Preservation in Charleston today is about as much about people as old buildings --and sometimes the buildings can suffer for it.
Take the case of 37 Kennedy St., a late 19th century single home just north of the Crosstown Expressway.
It was one of 81 peninsula properties the city of Charleston bought around 2000, figuring it would fix up some and would give the others to nonprofits willing to create affordable housing.
The city was willing to subsidize this work to help give working class residents a chance to buy their first homes.
In return, the buyers would be limited in how much they could profit when they sold it. That would ensure the city's subsidy kept it affordable.
It's a worthy idea, but it doesn't always work.
The house at 37 Kennedy St. was featured in an article here in 2005, near the biggest bulge in the housing bubble.
Mark Nettles, who lived in the West Side neighborhood, complained in that article about how the city was not doing anything.
The house's piazza was rotting. Vines crept up its walls to the roof. A rat built a nest nearby.
He called the city the worst neighbor on the street, where he was fixing up other homes.
"This is a blight on this whole street, and they're just sitting on it," said Nettles, who lives on Kennedy Street.
Of course, Nettles had no idea at the time that he would be part of a business that bought the blighted building from the city four years later for $60,000.
In the city's defense, it must juggle a lot when trying to renovate historic homes in an affordable way. There's the question of how much subsidy the city will give, which can vary from budget year to budget year, and there's also the moving target of repair costs and whether it can find other partners to help.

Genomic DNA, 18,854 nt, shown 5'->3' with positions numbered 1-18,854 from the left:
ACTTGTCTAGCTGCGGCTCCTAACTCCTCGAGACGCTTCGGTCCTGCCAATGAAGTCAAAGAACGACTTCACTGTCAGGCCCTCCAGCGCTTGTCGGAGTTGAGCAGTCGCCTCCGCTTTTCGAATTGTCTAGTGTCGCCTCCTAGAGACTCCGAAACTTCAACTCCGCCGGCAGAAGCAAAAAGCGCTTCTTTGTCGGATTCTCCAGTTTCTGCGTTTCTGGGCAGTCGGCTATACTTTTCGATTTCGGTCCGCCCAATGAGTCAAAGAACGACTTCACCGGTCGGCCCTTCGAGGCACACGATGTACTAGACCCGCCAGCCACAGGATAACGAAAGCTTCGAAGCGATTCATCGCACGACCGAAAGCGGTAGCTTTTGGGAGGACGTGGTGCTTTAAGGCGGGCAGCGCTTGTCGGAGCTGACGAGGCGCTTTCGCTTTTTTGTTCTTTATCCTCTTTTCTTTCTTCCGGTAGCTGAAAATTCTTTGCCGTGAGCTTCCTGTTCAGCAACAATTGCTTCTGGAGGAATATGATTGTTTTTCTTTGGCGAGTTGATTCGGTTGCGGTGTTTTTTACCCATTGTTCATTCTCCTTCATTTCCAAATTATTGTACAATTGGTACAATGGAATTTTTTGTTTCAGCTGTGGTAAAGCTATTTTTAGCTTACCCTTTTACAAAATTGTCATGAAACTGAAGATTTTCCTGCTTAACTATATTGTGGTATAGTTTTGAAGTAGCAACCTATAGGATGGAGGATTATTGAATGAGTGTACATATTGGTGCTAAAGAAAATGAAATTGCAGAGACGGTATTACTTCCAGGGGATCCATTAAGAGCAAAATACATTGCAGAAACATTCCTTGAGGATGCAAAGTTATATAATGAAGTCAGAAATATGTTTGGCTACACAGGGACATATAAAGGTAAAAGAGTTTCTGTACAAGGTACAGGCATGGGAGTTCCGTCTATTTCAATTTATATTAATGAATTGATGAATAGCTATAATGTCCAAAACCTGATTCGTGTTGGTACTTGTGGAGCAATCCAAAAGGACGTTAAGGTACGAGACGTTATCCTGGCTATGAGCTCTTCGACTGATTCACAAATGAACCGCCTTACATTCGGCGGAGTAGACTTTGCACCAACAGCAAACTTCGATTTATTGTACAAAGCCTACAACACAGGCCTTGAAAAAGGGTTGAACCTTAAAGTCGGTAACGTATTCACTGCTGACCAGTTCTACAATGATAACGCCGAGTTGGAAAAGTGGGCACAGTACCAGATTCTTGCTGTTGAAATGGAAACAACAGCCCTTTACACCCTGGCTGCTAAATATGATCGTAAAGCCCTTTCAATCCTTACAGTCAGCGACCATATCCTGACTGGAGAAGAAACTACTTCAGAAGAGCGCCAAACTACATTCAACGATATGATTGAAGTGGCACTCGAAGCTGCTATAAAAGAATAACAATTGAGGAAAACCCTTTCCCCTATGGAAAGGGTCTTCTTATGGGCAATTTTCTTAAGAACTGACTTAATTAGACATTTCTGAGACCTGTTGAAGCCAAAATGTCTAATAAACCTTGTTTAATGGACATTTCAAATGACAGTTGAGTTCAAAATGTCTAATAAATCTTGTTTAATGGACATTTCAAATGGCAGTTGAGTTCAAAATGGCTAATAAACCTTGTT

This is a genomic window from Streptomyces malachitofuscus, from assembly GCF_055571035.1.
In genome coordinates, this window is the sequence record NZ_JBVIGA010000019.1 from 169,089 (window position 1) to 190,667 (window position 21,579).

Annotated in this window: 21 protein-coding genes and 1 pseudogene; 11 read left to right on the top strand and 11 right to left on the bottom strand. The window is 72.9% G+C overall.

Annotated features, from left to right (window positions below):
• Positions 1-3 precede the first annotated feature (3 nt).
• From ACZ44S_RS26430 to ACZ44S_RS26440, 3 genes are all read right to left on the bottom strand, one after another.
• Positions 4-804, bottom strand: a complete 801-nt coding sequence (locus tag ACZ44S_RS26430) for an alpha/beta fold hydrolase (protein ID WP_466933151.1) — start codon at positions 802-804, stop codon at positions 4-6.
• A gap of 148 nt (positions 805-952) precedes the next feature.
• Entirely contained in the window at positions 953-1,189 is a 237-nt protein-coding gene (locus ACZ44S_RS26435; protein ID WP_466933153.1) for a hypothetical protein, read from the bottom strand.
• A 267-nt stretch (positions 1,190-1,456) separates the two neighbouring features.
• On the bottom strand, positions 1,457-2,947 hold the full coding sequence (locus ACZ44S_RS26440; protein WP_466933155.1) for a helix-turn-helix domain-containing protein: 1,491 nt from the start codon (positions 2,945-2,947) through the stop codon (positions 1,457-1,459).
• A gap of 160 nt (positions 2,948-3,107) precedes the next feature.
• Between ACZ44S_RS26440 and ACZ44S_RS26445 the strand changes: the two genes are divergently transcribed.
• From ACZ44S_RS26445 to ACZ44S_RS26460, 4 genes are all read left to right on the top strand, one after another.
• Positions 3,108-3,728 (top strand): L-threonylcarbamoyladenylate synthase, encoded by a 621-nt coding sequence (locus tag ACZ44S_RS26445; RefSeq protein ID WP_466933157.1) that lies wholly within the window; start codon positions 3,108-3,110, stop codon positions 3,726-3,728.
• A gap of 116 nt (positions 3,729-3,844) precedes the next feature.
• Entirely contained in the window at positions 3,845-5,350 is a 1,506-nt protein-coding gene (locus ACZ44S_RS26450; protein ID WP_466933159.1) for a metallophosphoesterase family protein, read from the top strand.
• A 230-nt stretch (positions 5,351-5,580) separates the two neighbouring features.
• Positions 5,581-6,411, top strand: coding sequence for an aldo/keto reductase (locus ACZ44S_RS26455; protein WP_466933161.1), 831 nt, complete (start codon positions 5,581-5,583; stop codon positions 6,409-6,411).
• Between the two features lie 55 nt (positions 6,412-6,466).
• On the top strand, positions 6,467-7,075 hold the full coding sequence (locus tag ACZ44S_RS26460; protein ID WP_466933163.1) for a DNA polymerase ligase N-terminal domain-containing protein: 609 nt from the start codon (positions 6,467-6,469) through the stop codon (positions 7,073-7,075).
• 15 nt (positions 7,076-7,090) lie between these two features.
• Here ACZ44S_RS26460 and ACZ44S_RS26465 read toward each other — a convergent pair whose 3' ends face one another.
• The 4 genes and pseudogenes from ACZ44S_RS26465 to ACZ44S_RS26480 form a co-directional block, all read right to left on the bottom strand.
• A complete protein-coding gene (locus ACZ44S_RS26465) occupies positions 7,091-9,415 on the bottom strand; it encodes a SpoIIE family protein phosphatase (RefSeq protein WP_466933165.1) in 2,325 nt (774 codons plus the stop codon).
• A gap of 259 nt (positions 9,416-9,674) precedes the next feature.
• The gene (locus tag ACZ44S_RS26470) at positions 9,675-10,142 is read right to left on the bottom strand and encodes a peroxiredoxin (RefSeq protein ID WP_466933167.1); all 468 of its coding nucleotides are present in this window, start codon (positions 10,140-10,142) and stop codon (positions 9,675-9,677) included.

"It's quite a balancing act, if you will," says Geona Shaw Johnson, who directs the Department of Housing and Community Development.
When the city couldn't make the rehab numbers work, it asked the Board of Architectural Review if it could tear down the house and reuse the vacant lot for the homeownership program.
Fortunately, the BAR said no.
And so 37 Kennedy became the first case where the city threw up its hands and put a property back on the private market, conceding its program wouldn't work.
And fortunately, Nettles stepped in and did a handsome renovation, even if all he was able to salvage was the exterior structure, the hardwood floors and about 30 percent of the wooden siding.
He repaired the foundation, replaced windows and most of the roof, added new wiring, plumbing and heating and air -- along with bathrooms and kitchen.
"It's essentially a brand-new house that was built in 1891," he says. "That's how I have to explain it to people. It still has the old charm."
Nettles says he's glad to help strengthen the street, which has suffered for decades after the Crosstown Expressway cut through the neighborhood just south of it.
And he's got a contract to sell it to a young lawyer for about four times what he paid for it -- a contract expected to close early next month.
But he's not sure he would do it again, knowing what he knows now.
"The money that I'm making on this is not worth it," he says. "The fact that I finally got to fix this house and it's going to make the neighborhood so much better, that's the main benefit."
A historic house was almost lost because of the city's efforts to preserve a diverse group of people in this part of the old city.
It survived only because the city -- at the last minute -- gave up trying to use this property to meet its social goals.
Nettles says he has been thanked by neighbors who have said little to him before, so it looks like few are bothered by that.